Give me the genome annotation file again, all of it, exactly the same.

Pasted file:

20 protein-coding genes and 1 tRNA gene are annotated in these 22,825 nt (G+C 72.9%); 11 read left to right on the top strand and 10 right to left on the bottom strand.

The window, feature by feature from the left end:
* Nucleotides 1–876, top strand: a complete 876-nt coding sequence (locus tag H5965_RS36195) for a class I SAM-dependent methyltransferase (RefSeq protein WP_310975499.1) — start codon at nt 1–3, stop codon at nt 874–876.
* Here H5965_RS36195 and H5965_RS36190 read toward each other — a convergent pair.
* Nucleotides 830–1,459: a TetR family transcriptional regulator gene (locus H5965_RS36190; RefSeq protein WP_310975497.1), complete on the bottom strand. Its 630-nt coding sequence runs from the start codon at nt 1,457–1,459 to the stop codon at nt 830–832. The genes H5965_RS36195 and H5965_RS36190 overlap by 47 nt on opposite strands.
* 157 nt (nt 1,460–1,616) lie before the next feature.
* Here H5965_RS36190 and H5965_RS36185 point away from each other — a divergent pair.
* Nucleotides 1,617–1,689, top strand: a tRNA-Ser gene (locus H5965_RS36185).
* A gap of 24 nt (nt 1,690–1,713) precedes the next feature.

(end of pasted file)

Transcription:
20 protein-coding genes and 1 tRNA gene are annotated in these 22,825 nt (G+C 72.9%); 11 read left to right on the top strand and 10 right to left on the bottom strand.

The window, feature by feature from the left end:
* Nucleotides 1–876, top strand: a complete 876-nt coding sequence (locus tag H5965_RS36195) for a class I SAM-dependent methyltransferase (RefSeq protein WP_310975499.1) — start codon at nt 1–3, stop codon at nt 874–876.
* Here H5965_RS36195 and H5965_RS36190 read toward each other — a convergent pair.
* Nucleotides 830–1,459: a TetR family transcriptional regulator gene (locus H5965_RS36190; RefSeq protein WP_310975497.1), complete on the bottom strand. Its 630-nt coding sequence runs from the start codon at nt 1,457–1,459 to the stop codon at nt 830–832. The genes H5965_RS36195 and H5965_RS36190 overlap by 47 nt on opposite strands.
* 157 nt (nt 1,460–1,616) lie before the next feature.
* Here H5965_RS36190 and H5965_RS36185 point away from each other — a divergent pair.
* Nucleotides 1,617–1,689, top strand: a tRNA-Ser gene (locus H5965_RS36185).
* A gap of 24 nt (nt 1,690–1,713) precedes the next feature.